Do you get it??


We - the consumers - have ruined Thanksgiving. You see, for a large percentage of Americans, Thanksgiving is nothing more than a Get-A-Deal-On-Something-I-Don't-Need-Day. The Black Friday Enthusiasts and Wake-at-4AM- Shopping-Junkies: They're the reason Thanksgiving is no longer appreciated for the very simple origination of it's meaning. 

And even if you reflect negatively on the Pilgrams and Puritans who migrated from England in the 1620's to settle this American Dream, I'm confident that somewhere in your bloodline you have something to be thankful for this Thanksgiving. Even if it is eggnog. Not judging.  



This November, I urge you to remember what this holiday is about. 
It isn't being the first in line to buy something for your son who doesn't need anything but a swift kick...you know where. 
It isn't yoga pants and pumpkin spiced lattes.
It isn't the over/under on college football. 
For my beloved Shafer family - it isn't about being the first in line for Abby's dessert. 

This month (as well as the other eleven!) be genuinely be thankful for the amazing things you have in your life. 
The people. 
The places. 
The things. 
The jeans that fit. 
The heifers that breed. 
The Moms that write letters. 
The friends that never left. Ever. 
The grades that reflect your effort. 
The money that transferred just in time.
The little occurrences during the day that make you smile. 
The cousin who got a really positive report from the oncologist.
The undeniable passion that lies within you that keeps you awake.

Remember this: 
Thanksgiving is a perfect time to give thanks for all everything you have, not necessarily build your weekend around all the things on sale.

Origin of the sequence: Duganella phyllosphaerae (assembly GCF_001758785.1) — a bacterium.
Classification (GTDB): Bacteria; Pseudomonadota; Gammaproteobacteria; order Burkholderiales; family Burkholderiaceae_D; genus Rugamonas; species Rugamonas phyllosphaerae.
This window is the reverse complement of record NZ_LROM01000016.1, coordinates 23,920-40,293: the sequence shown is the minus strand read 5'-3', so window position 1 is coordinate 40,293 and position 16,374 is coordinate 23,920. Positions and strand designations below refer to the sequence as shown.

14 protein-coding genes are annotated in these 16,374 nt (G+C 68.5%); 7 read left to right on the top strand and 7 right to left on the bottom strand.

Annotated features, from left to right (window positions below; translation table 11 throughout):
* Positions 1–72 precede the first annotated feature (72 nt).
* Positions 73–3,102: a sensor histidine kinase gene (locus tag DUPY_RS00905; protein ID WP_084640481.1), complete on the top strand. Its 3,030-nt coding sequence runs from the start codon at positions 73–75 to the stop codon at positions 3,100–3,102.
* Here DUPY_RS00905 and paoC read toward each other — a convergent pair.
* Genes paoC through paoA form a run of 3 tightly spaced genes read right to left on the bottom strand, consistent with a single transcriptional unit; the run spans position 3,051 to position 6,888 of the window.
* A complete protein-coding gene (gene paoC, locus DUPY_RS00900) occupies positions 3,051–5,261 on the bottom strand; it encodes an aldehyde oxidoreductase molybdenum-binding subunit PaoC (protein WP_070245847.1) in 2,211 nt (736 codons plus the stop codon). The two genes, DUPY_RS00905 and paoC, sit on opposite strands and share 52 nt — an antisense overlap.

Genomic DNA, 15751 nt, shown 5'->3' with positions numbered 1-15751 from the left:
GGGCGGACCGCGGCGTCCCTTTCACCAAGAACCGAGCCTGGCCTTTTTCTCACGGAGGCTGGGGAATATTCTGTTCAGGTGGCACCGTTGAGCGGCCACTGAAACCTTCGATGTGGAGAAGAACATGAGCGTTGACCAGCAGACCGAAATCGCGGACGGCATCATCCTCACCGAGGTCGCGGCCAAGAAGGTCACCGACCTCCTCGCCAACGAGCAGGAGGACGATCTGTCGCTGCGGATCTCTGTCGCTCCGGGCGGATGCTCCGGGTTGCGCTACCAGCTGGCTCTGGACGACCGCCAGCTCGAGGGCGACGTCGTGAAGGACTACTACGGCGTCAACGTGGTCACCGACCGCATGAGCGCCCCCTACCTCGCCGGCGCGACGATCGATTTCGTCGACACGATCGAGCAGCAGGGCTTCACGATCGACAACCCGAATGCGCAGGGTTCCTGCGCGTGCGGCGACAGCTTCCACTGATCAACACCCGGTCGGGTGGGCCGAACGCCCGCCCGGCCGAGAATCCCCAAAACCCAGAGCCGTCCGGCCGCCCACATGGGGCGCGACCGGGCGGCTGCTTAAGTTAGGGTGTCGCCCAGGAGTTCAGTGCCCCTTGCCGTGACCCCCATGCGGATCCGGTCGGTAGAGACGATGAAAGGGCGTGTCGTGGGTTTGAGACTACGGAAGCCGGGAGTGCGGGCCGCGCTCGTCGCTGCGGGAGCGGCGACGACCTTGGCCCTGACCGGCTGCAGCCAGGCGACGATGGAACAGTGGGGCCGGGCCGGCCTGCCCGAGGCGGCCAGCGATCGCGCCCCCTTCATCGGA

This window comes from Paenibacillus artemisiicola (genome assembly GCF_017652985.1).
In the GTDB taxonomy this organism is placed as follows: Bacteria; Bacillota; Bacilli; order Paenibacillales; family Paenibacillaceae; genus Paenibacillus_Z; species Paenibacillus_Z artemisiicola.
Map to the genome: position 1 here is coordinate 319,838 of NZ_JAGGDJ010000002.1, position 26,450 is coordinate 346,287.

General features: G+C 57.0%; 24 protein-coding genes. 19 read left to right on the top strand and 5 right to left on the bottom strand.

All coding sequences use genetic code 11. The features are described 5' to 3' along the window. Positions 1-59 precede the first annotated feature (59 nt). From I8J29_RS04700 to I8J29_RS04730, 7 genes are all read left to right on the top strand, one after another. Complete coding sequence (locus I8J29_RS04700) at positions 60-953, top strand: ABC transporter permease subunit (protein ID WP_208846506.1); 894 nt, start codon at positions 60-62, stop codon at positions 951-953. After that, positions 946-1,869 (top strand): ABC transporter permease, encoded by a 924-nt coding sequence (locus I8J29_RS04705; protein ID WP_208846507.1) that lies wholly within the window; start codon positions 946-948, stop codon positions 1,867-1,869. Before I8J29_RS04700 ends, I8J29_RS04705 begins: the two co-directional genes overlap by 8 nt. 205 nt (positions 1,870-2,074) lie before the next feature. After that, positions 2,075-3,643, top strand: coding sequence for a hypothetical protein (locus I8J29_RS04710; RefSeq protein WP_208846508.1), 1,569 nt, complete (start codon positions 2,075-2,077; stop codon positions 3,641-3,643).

And it is even a perfect time to give thanks for all things you don't have. Those things, in fact, have shaped your character. And this idea reaches far beyond November. 

For instance: 
I'm thankful that we don't have one dishwasher. Instead, we have two: left hand, right hand. 
That was a horrible example. 

This year, remember that it doesn't take dates on the calendar to make you appreciate all that is around you. 
You are fortunate to live in America. 
And it is your responsibility to build thankfulness from that. 

2 comments:

  1. Thanks for helping me slow down and be appreciative. I get too caught up in work and life that I forget sometimes everyone is human and you're allow to take a break. So thanks for helping me step back and breath a little. Not everyday are we suppose to take life so seriously, but to enjoy it as well.

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  2. You're quite welcome! Remembering to enjoy life often gets pushed aside by other more demanding - not necessarily important - things. And thank you for reading the blog!